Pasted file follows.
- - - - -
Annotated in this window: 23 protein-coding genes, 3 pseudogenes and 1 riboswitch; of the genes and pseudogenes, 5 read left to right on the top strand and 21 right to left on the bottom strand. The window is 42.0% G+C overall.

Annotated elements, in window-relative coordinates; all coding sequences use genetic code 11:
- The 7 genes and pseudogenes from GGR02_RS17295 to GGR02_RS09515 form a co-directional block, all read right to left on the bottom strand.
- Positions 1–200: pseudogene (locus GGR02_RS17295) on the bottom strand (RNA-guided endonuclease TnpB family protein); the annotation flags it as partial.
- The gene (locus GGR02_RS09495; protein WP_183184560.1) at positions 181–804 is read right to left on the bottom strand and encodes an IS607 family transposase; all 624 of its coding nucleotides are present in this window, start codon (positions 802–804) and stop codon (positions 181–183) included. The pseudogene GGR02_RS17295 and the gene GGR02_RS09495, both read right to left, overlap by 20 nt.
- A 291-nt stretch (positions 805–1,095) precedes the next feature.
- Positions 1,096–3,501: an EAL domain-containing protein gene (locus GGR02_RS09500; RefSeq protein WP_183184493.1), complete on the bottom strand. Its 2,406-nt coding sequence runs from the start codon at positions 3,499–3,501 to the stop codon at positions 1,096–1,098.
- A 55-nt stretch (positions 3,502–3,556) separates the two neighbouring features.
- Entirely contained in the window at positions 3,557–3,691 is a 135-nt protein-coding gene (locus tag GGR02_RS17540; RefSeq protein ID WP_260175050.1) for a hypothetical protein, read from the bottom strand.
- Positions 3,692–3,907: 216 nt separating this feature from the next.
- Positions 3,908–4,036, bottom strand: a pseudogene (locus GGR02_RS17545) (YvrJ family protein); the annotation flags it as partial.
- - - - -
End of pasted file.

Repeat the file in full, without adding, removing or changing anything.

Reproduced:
Annotated in this window: 23 protein-coding genes, 3 pseudogenes and 1 riboswitch; of the genes and pseudogenes, 5 read left to right on the top strand and 21 right to left on the bottom strand. The window is 42.0% G+C overall.

Annotated elements, in window-relative coordinates; all coding sequences use genetic code 11:
- The 7 genes and pseudogenes from GGR02_RS17295 to GGR02_RS09515 form a co-directional block, all read right to left on the bottom strand.
- Positions 1–200: pseudogene (locus GGR02_RS17295) on the bottom strand (RNA-guided endonuclease TnpB family protein); the annotation flags it as partial.
- The gene (locus GGR02_RS09495; protein WP_183184560.1) at positions 181–804 is read right to left on the bottom strand and encodes an IS607 family transposase; all 624 of its coding nucleotides are present in this window, start codon (positions 802–804) and stop codon (positions 181–183) included. The pseudogene GGR02_RS17295 and the gene GGR02_RS09495, both read right to left, overlap by 20 nt.
- A 291-nt stretch (positions 805–1,095) precedes the next feature.
- Positions 1,096–3,501: an EAL domain-containing protein gene (locus GGR02_RS09500; RefSeq protein WP_183184493.1), complete on the bottom strand. Its 2,406-nt coding sequence runs from the start codon at positions 3,499–3,501 to the stop codon at positions 1,096–1,098.
- A 55-nt stretch (positions 3,502–3,556) separates the two neighbouring features.
- Entirely contained in the window at positions 3,557–3,691 is a 135-nt protein-coding gene (locus tag GGR02_RS17540; RefSeq protein ID WP_260175050.1) for a hypothetical protein, read from the bottom strand.
- Positions 3,692–3,907: 216 nt separating this feature from the next.
- Positions 3,908–4,036, bottom strand: a pseudogene (locus GGR02_RS17545) (YvrJ family protein); the annotation flags it as partial.